North Carolina August 14, 2017
6 Epic Hiking Spots Around Charlotte That Are Completely Out Of This World
Charlotte, North Carolina is known for its proximity to the great Blue Ridge Mountains and Appalachian Trail, however, many outdoor enthusiasts also know that Charlotte has its own hidden gems when it comes to hiking in the area. You don’t have to travel far to fill your lungs with fresh air and see some gorgeous North Carolina views at the same time. These six locations offer residents and visitors of Charlotte hiking trails with mixed levels of difficulty and unique scenery. No matter the season, be sure to put these on the list for your next hike!
1. Latta Plantation Nature Center and Preserve
The Latta Plantation Nature Center and Preserve is a 1,460 acre facility that easily draws in visitors with its 16 miles of hiking trails, a National Wildlife Certified Backyard Habitat Garden and the Carolina Raptor Center, which is home to the Southeast’s largest eagle sanctuary. When you are hiking here, don’t be surprised if you are sharing the trails with some four legged friends. The Latta Plantation Nature Center is the only place in Charlotte where visitors can horseback ride on the hiking trails. In fact, 13 miles of the 16 miles of trails are designated for hiking and horseback riding, while there is a three mile trail declared for hikers only.
2. Crowders Mountain State Park
Located near Kings Mountain, about 20 minutes south of Charlotte, Crowders Mountain is a 5,126 acre state park with 11 hiking trails offering tons of variety for visitors The shortest hiking trail in the park is just under a mile, while those who desire longer hikes can find trails up to seven miles. Pinnacle Peak, one of the park’s most famous trails, offers visitors a moderate to advanced hike with beautiful views from natural rock formations at the top.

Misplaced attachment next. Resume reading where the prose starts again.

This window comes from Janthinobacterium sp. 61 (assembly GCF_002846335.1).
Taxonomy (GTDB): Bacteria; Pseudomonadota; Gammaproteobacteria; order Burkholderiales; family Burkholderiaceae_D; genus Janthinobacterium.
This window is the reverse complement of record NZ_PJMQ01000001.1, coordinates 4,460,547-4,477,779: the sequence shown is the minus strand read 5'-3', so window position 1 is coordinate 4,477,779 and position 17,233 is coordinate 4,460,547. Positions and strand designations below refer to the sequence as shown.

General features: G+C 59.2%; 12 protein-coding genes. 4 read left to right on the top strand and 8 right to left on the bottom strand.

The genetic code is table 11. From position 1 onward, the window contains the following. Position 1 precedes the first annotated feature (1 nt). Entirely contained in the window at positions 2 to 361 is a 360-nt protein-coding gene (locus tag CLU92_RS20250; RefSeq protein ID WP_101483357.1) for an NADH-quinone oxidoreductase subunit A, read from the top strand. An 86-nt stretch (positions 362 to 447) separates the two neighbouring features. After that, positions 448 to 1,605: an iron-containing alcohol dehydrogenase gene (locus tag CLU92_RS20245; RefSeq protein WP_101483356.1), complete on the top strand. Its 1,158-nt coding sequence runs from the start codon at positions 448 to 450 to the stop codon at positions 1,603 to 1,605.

3. McDowell Nature Center and Preserve
The McDowell Nature Center and Preserve is Mecklenburg County’s oldest nature preserve. Spanning 1,116 acres, the preserve has more than seven miles of trails ranging in difficulty. While hiking at the McDowell Preserve, hikers and outdoor enthusiasts can expect to see some of Charlotte’s best greenery and animal life, combined with scenic views of Lake Wylie in some areas. Open seven days a week, the McDowell Nature Center and Preserve is a must for your next hike.
4. Reedy Creek Nature Preserve
Reedy Creek Nature Preserve offers hikers 10 miles of trails that weave around various small ponds and rivers and through the quiet Charlotte forest. On any given hike visitors might come across one of the 109 species of birds, 15 species of mammals or more than 30 species of reptiles and amphibians that have made the preserve their home. Fishing is allowed at Reedy Creek Nature Preserve, and mountain bikers share the trails in some areas, making this a great place for individuals to enjoy a variety of outdoor activities each time they visit.
5. Lake Norman State Park
Roughly an hour’s drive north of Center City Charlotte, Lake Norman State Park is located on the largest man-made lake in North Carolina. This park is a hiker’s dream, as the trails offer many views of the gorgeous Lake Norman as well as many other activities for individuals to enjoy. There are shorter more scenic trails for those seeking a leisurely stroll and more challenging trails that test the most expert hiker’s physical ability. Trails are open to hikers and mountain bikers, and the award winning Lake Shore Trail is a definite must see for those looking for spectacular scenic views!
6. U.S. National White Water Center
The U.S. National Whitewater Center (USNWC) is one of a kind and a Charlotte staple in the outdoor adventure world. Built around the Catawba River, the USNWC is an outdoor playground for thrill seekers. Visitors can find more than 30 miles of hiking trails offering hikers and bikers of all skill levels many opportunities to push their physical boundaries. In addition to hiking, the USNWC offers other invigorating activities from whitewater rafting and paddle boarding to rock climbing, ziplining and kayaking. Grab your gear and plan to spend a whole day at the White Water Center. We guarantee you won’t want to leave!
Do you have a favorite hiking spot we didn’t mention? Share with us in the comments, and let us know where our next hike should be!